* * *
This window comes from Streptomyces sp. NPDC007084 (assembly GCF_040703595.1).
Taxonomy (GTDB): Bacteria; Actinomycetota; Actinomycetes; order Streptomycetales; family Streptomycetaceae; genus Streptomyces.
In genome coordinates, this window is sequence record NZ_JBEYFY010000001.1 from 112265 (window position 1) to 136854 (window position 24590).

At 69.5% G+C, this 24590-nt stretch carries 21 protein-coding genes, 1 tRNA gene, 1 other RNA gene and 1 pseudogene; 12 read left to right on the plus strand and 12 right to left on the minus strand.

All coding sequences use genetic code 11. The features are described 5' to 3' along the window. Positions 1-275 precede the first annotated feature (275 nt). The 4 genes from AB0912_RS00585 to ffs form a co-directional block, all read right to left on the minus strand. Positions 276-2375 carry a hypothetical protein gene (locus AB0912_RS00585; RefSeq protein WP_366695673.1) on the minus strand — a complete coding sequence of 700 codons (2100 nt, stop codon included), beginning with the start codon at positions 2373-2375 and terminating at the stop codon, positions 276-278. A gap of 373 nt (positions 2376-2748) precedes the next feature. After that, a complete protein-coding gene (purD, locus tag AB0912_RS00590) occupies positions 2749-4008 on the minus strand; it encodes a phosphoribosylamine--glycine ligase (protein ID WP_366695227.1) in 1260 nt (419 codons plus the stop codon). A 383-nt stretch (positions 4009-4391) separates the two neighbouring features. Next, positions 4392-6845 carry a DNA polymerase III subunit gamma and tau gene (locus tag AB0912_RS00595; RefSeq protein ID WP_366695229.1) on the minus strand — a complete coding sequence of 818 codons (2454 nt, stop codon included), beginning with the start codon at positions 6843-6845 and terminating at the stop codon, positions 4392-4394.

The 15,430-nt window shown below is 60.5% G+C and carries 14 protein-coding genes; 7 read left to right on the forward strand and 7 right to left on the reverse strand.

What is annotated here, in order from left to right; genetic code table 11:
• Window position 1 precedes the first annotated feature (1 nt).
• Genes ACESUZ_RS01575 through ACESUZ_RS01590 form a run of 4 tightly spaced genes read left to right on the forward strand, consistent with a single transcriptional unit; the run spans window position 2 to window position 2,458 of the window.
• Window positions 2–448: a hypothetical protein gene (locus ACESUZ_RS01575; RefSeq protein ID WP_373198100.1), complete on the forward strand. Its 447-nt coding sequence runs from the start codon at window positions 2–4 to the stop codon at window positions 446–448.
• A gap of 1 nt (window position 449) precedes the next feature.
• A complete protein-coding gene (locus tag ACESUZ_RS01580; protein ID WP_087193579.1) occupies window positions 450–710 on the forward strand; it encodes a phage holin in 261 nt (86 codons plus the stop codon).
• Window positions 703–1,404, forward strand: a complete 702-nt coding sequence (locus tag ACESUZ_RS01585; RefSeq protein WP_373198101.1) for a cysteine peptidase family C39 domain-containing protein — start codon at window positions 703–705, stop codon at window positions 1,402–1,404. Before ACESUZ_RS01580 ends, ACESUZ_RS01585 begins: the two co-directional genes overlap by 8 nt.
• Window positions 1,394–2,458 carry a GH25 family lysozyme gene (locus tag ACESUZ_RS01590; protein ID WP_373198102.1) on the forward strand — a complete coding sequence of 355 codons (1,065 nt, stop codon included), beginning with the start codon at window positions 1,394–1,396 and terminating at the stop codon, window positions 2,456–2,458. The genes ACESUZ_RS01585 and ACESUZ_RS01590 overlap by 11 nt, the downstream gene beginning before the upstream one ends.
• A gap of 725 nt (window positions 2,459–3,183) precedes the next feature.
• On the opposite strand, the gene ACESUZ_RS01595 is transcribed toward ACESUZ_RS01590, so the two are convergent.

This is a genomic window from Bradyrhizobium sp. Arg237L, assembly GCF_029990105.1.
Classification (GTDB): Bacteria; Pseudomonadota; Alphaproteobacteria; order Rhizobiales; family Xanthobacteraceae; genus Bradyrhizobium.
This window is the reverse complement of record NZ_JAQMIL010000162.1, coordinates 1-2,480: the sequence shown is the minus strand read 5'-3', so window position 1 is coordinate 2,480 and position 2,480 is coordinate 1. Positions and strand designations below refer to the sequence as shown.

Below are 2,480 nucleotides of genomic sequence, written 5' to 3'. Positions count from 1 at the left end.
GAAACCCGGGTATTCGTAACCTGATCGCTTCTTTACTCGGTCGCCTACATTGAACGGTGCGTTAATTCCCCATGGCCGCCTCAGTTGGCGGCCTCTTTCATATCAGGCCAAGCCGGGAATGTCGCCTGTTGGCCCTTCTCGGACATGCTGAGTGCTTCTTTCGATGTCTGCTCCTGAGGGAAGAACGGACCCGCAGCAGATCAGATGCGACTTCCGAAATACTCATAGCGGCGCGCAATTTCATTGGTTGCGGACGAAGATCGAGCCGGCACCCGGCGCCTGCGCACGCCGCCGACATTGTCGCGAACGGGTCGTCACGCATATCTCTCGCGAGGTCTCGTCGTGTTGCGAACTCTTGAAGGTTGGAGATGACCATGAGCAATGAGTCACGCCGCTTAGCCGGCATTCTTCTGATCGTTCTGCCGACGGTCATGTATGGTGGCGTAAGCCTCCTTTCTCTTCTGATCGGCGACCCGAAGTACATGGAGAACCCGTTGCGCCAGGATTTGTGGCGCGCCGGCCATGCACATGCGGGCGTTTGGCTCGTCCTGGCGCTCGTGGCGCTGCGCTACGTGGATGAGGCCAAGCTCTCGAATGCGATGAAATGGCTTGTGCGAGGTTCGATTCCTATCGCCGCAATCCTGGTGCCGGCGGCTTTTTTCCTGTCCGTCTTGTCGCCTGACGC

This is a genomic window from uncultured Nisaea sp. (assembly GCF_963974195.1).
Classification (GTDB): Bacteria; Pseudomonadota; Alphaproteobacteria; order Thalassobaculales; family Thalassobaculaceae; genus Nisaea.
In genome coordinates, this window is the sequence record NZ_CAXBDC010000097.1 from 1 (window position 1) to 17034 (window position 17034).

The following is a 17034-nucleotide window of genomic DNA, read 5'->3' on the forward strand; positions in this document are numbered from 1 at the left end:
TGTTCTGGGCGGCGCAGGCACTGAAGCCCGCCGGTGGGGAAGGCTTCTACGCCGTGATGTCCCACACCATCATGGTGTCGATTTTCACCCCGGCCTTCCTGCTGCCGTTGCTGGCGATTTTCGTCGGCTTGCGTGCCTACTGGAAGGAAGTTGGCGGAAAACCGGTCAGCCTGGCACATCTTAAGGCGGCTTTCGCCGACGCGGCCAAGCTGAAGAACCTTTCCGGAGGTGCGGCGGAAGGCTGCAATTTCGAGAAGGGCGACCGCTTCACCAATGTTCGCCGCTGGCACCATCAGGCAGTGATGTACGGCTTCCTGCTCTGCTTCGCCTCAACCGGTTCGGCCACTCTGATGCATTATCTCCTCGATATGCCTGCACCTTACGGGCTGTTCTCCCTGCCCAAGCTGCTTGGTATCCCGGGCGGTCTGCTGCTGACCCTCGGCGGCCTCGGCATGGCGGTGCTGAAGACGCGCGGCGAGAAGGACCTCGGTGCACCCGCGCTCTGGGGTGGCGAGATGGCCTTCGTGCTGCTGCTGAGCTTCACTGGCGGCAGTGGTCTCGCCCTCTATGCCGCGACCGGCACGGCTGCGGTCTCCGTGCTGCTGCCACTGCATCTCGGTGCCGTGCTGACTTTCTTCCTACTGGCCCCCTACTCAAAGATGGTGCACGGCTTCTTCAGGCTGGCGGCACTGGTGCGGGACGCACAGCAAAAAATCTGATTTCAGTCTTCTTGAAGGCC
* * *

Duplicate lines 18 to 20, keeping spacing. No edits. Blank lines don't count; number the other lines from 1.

Classification (GTDB): Bacteria; Pseudomonadota; Alphaproteobacteria; order Rhizobiales; family Xanthobacteraceae; genus Bradyrhizobium.
This window is the reverse complement of record NZ_JAQMIL010000162.1, coordinates 1-2,480: the sequence shown is the minus strand read 5'-3', so window position 1 is coordinate 2,480 and position 2,480 is coordinate 1. Positions and strand designations below refer to the sequence as shown.

Below are 2,480 nucleotides of genomic sequence, written 5' to 3'. Positions count from 1 at the left end.